A bird perched on a bridge, a fishtail splashing out of the water, even a childhood memory captured the attention of students in David Sigel's 2-D Honors IV & V class as they worked on an assignment when class resumed virtually in the new year.
"The assignment was to find a familiar and meaningful place to capture and incorporate a symbolic/subtle realistic element," explained Mr. Sigel, Hon. "Make it a symbolic part that helps illustrate why this place is meaningful to you."
After selecting their "meaningful place," students created small oil paintings. "The observational painting should look as if it was in the space by matching the lighting, palette, and scale."
"I painted the road where I run every day," shared senior Mary Cipperman. "My painting included a surrealistic element (shaped clouds) that reflected my youth finding shapes in the sky, so the road in front of my childhood home seemed like a perfect fit."
"I wanted to combine my childhood with my current life. I painted a pond in my neighborhood on my running route to represent my current life," explained senior Molly Limaye. "I added a whale's tail coming up out of the pond because when I was a child, my family and I visited Hawaii and watched the humpback whales off the beach. I felt that this captured my West Coast childhood and my East Coast adolescence."
"I selected my grandmother's house because the assignment was supposed to be a meaningful landscape that wasn't our homes," said Josephine Buccini '21. "I basically grew up there, so it's very important to me."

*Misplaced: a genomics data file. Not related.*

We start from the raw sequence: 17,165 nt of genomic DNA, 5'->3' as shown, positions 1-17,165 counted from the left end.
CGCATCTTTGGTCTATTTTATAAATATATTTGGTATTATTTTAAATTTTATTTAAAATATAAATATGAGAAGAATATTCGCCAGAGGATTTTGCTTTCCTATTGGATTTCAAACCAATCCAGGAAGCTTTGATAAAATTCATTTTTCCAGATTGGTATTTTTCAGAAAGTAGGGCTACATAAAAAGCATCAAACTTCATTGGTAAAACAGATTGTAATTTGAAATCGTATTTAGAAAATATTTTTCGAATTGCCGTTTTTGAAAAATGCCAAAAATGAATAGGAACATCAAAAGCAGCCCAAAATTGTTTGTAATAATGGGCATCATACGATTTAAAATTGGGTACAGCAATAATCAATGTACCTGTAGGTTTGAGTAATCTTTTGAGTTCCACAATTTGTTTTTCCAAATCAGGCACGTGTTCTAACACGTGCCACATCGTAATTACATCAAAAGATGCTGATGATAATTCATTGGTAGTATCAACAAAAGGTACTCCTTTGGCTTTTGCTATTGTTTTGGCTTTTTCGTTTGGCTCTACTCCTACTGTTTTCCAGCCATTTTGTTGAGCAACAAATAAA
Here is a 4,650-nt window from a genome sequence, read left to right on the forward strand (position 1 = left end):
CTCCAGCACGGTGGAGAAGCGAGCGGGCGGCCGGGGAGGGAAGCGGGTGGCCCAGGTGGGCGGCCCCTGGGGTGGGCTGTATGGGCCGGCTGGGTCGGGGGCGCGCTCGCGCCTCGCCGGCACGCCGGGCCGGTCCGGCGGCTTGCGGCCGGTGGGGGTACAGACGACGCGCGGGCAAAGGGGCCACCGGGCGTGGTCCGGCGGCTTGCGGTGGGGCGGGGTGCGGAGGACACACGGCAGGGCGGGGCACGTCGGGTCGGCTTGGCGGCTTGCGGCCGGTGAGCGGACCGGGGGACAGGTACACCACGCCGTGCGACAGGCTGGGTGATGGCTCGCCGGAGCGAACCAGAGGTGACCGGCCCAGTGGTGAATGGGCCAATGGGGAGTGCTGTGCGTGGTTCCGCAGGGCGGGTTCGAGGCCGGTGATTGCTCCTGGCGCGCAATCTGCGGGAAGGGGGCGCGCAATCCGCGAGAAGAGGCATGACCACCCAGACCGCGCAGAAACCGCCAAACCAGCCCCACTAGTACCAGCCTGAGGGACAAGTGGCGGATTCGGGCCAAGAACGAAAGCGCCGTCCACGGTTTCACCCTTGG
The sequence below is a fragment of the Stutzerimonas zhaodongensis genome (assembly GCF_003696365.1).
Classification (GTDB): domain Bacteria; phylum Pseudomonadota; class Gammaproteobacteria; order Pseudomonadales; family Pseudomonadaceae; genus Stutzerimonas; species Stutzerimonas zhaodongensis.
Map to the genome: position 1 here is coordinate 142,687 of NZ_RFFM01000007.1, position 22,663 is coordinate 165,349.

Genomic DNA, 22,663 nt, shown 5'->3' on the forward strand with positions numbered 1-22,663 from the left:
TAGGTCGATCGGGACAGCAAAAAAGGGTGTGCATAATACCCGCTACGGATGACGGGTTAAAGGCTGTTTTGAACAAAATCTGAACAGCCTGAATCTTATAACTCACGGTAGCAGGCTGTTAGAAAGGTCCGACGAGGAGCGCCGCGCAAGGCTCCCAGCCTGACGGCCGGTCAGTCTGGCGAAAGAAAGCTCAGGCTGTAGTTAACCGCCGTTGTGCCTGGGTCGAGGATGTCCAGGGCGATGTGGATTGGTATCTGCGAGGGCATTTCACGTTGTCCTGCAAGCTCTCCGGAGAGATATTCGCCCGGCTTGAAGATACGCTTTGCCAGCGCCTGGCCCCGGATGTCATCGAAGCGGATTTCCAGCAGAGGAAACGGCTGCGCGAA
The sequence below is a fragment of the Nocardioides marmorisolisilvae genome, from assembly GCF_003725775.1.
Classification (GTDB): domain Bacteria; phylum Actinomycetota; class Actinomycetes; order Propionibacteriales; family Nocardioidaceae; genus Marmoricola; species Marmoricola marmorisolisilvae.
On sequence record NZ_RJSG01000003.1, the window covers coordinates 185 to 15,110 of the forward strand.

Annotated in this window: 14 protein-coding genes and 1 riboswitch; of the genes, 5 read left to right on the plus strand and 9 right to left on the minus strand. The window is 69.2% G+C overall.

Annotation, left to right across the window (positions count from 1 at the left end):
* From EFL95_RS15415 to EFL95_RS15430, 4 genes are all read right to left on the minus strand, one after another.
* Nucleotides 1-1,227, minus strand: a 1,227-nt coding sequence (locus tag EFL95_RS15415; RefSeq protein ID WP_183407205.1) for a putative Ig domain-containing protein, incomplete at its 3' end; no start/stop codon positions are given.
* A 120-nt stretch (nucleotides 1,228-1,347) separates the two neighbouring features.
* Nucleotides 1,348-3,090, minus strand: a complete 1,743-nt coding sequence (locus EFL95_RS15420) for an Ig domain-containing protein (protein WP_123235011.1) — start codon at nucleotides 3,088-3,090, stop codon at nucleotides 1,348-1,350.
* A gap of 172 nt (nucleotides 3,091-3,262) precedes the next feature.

Upper School classes began virtually in September, transitioned to in-person a few weeks later, then shifted back to virtual around the Thanksgiving break. "The art teachers have been fielding questions from curious colleagues on how we teach studio art virtually," added Mr. Sigel. "We smile, pause and use our go-to line, 'not easily.' It's not ideal but the engagement, respect, and dedication of our students make it that much easier to strive for excellence and to put the time in to make it all work."
"It was definitely challenging to not have Mr. Sigel dancing around the room and constantly looking over my shoulder," reflected Molly. "However, at the same time, working on the project in my own house without Mr. Sigel's constant guidance helped me realize how much progress I have made throughout the past four years of art classes. As Mr. Sigel would say, I developed confidence in my mark."
For 2-D Honors students, completing the painting was not the ultimate goal of the assignment. "The artwork is not to be turned in, capturing an image is the final step," said Mr. Sigel. "Return to the original spot with your completed work and hold up the panel to fit into the space that you painted also capturing your hand and some of the larger surrounding area."
"We were able to do creative, inventive assignments that were designed specifically for being at home. I think that adaptability really speaks to the strength of the arts at Episcopal," said Mary.
"It was different because we weren't able to look at everyone else's art all the time or draw inspiration from each other," observed Josephine. "But art is definitely a subject that works well online, as we all had our supplies and could just watch demonstrations. It was nice to work on my projects whenever I could in my home though. While I didn't hate online learning, in-person school is so much better. It's much easier to get instruction and help with challenging projects in person, but I think we all did a good job of making it work online.""We always chat and play music during class and that was hard to do over Zoom. I'm glad to be back in the studio!" said Molly.